PS, I just looked it up.  Ciao Italia is still on, just not our market I guess. 

Mary Ann Esposito is her name.

 

Here I am editing again.  How could I forget Martin Yan??  from Yan Can Cook.  Wow, one of the all time best, IMO.  All my friends ask for my Chinese dishes, and I learned them all from him.  One of my friend's husband asks me to make chinese chicken salad (marinate cooked chicken chunks in sesame oil & rice vinegar, use as dressing) lettuce, green onions and thos fried rice noodles that explode the moment they hit the hot oil.  I add toasted sesame seeds too, but you can skip them.  He LOVES this.


Edited by IndyGal - 12/16/10 at 9:22am
post #25 of 186

IndyGal, welcome to ChefTalk. Good topic to bring back up, especially since the celebrity chef is bigger now than ever.

 

My personal favorite "celebrity chef" is John Besh of New Orleans. He was the runner-up in the first season of The Next Iron Chef, and runs several extremely popular restuarants in New Orleans, the Northshore, and now in San Antonio (thank God).

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post #26 of 186

The question is, what makes a chef a celebrity? Having a TV show? Or having a great reputation in the field? Or being a cookbook author?

 

I reackon now that he has a TV series, Eric Ripart is a for-sure celebrity. In my opinion, if he's not the best chef in America he runs whoever is a very close second. It grieves me greatly that we don't get his show in my area.

 

John Besh is up there too, for many reasons.

 

On the flip side, I used to rank Mario Batali pretty high, but he lost a lot of my respect after the attitude he showed during the Q&A. And it's no secret that I have no use for Alton Brown. I know he thinks he's a wit; I think he's about half right.

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post #27 of 186

I like Watching Lidia Bastianichon on "Lidia's Italy" it's as much a cooking show as it is a trip through Italy...along with Jacques Pepin's "Fast Food My Way", both folks make simple dishes with real food. I get hungry just watching them.

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post #28 of 186

Nigel Slater.

Bill Grainger.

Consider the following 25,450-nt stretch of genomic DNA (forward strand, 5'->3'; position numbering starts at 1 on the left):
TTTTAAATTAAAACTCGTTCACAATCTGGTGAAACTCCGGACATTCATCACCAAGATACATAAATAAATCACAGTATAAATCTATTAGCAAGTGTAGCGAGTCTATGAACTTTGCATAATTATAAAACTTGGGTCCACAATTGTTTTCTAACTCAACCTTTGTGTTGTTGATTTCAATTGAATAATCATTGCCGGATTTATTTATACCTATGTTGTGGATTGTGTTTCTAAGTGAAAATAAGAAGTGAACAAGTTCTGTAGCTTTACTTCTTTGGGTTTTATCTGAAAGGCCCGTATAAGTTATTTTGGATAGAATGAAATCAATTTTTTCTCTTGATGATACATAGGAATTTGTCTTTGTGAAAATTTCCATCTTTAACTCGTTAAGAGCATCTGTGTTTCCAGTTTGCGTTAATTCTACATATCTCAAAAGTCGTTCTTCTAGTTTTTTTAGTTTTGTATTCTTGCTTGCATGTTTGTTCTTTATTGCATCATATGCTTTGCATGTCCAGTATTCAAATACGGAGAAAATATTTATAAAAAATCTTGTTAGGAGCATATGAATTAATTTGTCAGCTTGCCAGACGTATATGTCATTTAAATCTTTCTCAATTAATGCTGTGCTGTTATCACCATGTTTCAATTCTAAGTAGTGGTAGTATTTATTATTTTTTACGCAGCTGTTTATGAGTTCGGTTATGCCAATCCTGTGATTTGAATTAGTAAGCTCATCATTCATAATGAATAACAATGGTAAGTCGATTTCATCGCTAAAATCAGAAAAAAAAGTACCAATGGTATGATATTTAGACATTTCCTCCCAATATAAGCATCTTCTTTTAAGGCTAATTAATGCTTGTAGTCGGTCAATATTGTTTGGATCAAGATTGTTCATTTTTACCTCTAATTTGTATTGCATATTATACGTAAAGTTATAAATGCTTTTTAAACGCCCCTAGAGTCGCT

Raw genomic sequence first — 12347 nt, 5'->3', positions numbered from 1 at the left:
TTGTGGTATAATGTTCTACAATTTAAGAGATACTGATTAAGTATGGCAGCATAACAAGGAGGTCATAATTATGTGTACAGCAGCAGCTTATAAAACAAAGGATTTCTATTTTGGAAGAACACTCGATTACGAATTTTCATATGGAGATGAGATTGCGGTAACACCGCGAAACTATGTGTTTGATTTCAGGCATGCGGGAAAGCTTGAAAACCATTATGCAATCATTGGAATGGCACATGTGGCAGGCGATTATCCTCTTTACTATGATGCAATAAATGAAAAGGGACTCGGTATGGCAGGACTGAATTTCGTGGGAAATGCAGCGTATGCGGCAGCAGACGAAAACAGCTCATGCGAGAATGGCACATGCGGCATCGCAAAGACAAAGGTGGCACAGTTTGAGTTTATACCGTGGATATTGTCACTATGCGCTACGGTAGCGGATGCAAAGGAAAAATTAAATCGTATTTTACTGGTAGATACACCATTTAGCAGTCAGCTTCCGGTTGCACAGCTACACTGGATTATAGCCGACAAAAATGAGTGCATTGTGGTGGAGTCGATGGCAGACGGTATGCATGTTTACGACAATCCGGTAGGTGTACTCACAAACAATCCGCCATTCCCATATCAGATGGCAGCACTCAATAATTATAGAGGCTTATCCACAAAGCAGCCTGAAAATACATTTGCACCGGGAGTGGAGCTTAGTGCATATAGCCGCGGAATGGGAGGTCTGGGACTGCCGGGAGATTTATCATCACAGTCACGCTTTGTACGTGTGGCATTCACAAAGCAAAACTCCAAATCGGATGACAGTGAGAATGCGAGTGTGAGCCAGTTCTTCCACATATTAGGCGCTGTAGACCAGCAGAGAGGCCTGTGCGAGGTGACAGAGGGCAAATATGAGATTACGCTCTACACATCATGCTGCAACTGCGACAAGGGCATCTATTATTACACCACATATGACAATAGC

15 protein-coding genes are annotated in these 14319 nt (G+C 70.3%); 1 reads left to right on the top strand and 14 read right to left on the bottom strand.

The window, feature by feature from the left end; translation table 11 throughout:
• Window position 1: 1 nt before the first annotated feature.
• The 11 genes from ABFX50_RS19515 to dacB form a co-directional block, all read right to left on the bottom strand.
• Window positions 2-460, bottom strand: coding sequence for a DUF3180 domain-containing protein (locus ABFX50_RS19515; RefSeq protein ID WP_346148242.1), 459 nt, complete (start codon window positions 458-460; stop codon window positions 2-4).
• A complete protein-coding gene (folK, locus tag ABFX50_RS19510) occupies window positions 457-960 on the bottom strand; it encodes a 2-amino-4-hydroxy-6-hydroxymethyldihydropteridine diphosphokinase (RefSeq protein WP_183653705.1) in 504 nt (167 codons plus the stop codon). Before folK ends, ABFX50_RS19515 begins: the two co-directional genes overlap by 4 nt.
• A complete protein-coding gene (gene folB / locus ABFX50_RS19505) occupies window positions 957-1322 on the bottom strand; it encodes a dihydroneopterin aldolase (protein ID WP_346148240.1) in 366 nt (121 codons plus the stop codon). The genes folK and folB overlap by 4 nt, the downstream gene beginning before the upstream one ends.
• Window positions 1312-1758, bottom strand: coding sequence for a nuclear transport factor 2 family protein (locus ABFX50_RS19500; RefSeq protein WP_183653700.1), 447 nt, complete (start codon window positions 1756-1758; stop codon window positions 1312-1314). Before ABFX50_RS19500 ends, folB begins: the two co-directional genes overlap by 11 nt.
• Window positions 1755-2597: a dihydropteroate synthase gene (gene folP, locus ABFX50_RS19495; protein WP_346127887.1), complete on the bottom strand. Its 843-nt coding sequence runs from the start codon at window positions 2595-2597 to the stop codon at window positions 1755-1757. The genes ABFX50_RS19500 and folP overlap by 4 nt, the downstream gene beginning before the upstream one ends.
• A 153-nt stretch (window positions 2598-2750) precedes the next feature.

My two, current favourites.

post #29 of 186

I had to look at the date when the person toward the top asked when we'd see an American version of Iron Chef :). 

 

I enjoy Alton Brown because he digs into things and explains them.  Once I read "On Cooking and Food", I realized Alton isn't the genius I thought he was.  He does his research though (or someone does), and it's hard to not learn something when watching his shows.  Some of his skits on Good Eats are rather annoying, but I feel like 30 mins of watching one of his shows will take a person further than watching most other cooking shows. 

 

I am consistently amazed by his ability to "announce" Iron Chef America.  I realize that there's a lot of editing and voice-overs that happen, but it seems pretty certain that he's following along with a lot of what's happening during the competition as it's occurring.  My reason for that belief is the interaction he has with the chefs when calling out what he thinks he sees or what ingredients are in a particular concoction.  The fact that the chef even remembers at that point is equally as amazing.

 

I'm starting to like Guy Fieri, which is amazing in itself.  I immediately dismissed him by his appearance and his demeanor.  However, DDD does get into kitchens and see actual recipes being made, and helps give some reality to how a restaurant kitchen operates.  A lot of the shows are based in house-like soundstages which make cooking look like something from the Jane Cleaver era. 

 

post #30 of 186


 

Quote:
Originally Posted by gobblygook View Post

I am consistently amazed by his ability to "announce" Iron Chef America.  I realize that there's a lot of editing and voice-overs that happen, but it seems pretty certain that he's following along with a lot of what's happening during the competition as it's occurring.   


I read a blog post from a food writer a while back about attending a taping of ICA. He said that there are several takes of the chairman's introductions, but when the cooking starts, Alton Brown talks from start to finish. He said is was just as impressive as the cooking. Whether or not it's true, I don't know. But the fact is, the man knows his food.